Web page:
arriving and interacting with the central ensemble
may be the most action
in this Babylon 5
episode, but the most interesting
interaction is between G'Kar
The dust that is at the center of the episode is a creation of the Psi Corps, to create telepaths among normals, or non-telepaths, among humans--as Bester reveals at the end.
G'Kar takes the dust because it could be a weapon that can be easily hidden. Moreover, it allows the user to rape the mind of another. After the destruction of his home world by the Centari, and Londo's personal betrayal of him, that is what G'Kar intends to do.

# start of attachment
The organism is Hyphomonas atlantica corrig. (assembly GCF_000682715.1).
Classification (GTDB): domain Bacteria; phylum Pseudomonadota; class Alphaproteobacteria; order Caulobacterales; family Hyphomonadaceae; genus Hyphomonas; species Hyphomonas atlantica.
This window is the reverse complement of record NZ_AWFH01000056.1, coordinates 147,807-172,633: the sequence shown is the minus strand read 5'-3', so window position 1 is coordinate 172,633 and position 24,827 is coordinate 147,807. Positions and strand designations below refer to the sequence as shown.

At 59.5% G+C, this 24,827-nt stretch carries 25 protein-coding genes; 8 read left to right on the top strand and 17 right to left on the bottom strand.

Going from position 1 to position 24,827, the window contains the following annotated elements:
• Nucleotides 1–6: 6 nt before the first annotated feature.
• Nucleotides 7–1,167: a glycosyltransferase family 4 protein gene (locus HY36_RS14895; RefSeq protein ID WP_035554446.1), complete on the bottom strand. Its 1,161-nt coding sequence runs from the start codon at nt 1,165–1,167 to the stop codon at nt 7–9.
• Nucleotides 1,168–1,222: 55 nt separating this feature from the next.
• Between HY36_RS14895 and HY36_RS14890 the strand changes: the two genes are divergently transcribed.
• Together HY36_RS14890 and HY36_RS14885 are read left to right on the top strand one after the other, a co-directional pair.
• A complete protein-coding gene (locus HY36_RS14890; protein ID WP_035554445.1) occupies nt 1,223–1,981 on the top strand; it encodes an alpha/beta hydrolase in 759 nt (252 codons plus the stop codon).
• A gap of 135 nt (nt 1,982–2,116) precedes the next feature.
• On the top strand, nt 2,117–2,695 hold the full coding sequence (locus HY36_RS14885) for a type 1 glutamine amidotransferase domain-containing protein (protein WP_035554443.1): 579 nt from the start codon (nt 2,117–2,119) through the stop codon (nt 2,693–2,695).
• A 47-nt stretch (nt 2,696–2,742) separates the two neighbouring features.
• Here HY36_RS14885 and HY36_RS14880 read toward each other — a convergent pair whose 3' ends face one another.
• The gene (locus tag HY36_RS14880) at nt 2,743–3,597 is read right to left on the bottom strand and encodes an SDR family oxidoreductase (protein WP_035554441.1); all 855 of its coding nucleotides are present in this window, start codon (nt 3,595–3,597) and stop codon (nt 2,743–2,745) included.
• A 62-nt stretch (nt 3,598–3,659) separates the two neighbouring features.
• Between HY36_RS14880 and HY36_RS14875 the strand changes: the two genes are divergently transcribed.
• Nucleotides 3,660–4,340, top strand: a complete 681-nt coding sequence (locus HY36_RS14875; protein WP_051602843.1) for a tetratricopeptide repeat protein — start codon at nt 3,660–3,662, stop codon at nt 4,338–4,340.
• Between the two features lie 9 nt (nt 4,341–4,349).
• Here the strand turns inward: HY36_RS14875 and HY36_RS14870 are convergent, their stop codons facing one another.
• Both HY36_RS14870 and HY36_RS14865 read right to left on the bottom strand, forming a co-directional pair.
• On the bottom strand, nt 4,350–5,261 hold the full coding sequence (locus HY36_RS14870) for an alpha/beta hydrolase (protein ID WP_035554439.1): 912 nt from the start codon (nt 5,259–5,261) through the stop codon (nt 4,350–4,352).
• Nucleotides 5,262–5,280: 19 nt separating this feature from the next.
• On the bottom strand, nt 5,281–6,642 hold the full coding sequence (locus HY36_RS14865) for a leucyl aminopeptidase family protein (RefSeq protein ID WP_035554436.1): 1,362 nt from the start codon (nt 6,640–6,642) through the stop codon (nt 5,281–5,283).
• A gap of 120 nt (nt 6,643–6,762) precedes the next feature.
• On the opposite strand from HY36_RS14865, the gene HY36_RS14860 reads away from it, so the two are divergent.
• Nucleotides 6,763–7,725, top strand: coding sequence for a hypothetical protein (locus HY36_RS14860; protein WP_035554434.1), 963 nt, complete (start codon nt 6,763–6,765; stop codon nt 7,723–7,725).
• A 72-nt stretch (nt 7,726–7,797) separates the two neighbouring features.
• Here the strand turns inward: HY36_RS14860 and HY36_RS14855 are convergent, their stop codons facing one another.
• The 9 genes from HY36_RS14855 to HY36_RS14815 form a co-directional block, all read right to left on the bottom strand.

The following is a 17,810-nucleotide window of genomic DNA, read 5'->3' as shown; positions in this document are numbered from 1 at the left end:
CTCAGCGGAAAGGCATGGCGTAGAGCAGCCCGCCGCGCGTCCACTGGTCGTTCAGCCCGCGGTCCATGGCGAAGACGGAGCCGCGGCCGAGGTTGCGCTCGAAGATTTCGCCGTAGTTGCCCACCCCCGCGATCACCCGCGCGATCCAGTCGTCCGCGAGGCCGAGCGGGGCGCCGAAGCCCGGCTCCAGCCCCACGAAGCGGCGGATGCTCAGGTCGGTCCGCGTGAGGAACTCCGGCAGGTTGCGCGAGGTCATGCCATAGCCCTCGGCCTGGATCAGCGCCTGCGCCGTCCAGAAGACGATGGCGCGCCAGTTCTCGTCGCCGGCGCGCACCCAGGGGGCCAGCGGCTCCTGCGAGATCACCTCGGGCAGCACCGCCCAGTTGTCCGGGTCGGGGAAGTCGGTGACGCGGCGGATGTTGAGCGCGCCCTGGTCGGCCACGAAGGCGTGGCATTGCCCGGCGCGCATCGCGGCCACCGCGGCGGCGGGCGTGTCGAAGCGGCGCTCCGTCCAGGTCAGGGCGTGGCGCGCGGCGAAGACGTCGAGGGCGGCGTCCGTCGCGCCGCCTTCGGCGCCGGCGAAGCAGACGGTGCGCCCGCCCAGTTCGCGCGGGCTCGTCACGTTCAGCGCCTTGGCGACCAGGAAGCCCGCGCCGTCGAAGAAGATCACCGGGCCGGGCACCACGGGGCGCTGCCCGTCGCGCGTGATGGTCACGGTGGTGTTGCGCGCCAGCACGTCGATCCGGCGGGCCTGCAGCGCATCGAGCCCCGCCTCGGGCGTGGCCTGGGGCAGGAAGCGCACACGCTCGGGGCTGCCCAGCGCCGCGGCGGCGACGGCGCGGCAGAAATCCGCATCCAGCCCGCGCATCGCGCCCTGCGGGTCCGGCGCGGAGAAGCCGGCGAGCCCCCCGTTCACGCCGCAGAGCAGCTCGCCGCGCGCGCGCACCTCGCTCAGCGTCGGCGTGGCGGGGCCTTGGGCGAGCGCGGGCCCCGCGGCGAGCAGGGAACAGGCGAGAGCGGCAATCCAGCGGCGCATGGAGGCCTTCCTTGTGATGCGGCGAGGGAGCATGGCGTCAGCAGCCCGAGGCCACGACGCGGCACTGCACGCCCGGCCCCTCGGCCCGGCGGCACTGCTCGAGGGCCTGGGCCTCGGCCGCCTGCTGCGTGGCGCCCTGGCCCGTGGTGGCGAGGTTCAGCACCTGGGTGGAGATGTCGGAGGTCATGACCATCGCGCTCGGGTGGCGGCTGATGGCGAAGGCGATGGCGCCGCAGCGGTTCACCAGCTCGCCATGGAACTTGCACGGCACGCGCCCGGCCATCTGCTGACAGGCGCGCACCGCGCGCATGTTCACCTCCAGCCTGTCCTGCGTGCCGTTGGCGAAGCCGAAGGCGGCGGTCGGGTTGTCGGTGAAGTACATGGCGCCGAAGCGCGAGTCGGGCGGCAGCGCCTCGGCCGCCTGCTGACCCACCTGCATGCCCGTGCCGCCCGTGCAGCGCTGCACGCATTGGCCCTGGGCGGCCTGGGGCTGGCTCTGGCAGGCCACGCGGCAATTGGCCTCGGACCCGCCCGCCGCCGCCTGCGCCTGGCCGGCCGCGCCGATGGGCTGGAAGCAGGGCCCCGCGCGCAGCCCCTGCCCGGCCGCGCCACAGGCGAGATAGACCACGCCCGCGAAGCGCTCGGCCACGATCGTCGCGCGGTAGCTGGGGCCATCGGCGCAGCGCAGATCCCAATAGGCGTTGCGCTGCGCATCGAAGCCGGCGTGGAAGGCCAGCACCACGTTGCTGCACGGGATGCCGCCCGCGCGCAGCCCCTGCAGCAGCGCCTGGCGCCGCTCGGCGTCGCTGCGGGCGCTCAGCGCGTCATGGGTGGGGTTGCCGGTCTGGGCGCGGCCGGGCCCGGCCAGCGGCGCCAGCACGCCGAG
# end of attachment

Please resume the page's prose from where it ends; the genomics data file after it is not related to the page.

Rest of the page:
But he gets more than he expected.
After assaulting Vir, and abducting Londo,G'Kar takes Londo's mind. Now, Londo is not an uncomplex character, and we see all the events in his life, and visions that he has. But as G'Kar prepares to go deeper, he has a vision.
G'Kar sees his dead father, murdered in the invasion of his home, hanging from a tree. Then, a vision of Kosh, as a Narn angel.
And the great warrior is changed.
Accepting punishment for his assaults, and use of a banned drug--kind of light it seems to me--G'Kar begins the contemplation that will make him a religious icon for his people.
And his own unrest is ended.
It is this episode, among many, that made Babylon 5 a fascination for me. Action yes, but also plot development, and character development, too.
Over the arc of the series we see real people grow into greatness. This is the value of fiction, science fiction, or other, no matter what the trappings.